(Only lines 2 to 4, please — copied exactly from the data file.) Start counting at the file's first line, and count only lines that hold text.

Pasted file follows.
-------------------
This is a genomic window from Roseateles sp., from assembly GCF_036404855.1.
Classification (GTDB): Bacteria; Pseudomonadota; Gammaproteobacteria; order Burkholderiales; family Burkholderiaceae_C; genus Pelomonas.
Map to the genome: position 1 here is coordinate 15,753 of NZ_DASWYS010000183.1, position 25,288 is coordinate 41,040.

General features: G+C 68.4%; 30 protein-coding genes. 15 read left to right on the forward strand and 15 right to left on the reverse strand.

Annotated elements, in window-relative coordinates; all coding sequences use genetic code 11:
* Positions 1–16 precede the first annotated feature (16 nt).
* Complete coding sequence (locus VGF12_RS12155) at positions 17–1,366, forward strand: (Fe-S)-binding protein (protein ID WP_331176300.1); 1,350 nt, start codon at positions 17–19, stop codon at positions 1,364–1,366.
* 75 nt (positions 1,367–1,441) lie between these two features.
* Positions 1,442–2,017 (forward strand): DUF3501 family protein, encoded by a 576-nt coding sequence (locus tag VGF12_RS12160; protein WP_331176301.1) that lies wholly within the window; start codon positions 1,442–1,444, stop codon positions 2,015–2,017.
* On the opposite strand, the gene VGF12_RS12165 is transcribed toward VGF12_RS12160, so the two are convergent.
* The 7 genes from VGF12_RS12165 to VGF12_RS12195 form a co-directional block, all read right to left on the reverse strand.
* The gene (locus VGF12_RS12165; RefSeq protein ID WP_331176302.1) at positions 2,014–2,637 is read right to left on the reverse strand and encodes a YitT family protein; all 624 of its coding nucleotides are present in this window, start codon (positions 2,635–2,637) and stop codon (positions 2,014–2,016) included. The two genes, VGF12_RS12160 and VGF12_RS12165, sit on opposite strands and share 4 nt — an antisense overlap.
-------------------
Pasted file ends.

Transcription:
Classification (GTDB): Bacteria; Pseudomonadota; Gammaproteobacteria; order Burkholderiales; family Burkholderiaceae_C; genus Pelomonas.
Map to the genome: position 1 here is coordinate 15,753 of NZ_DASWYS010000183.1, position 25,288 is coordinate 41,040.

General features: G+C 68.4%; 30 protein-coding genes. 15 read left to right on the forward strand and 15 right to left on the reverse strand.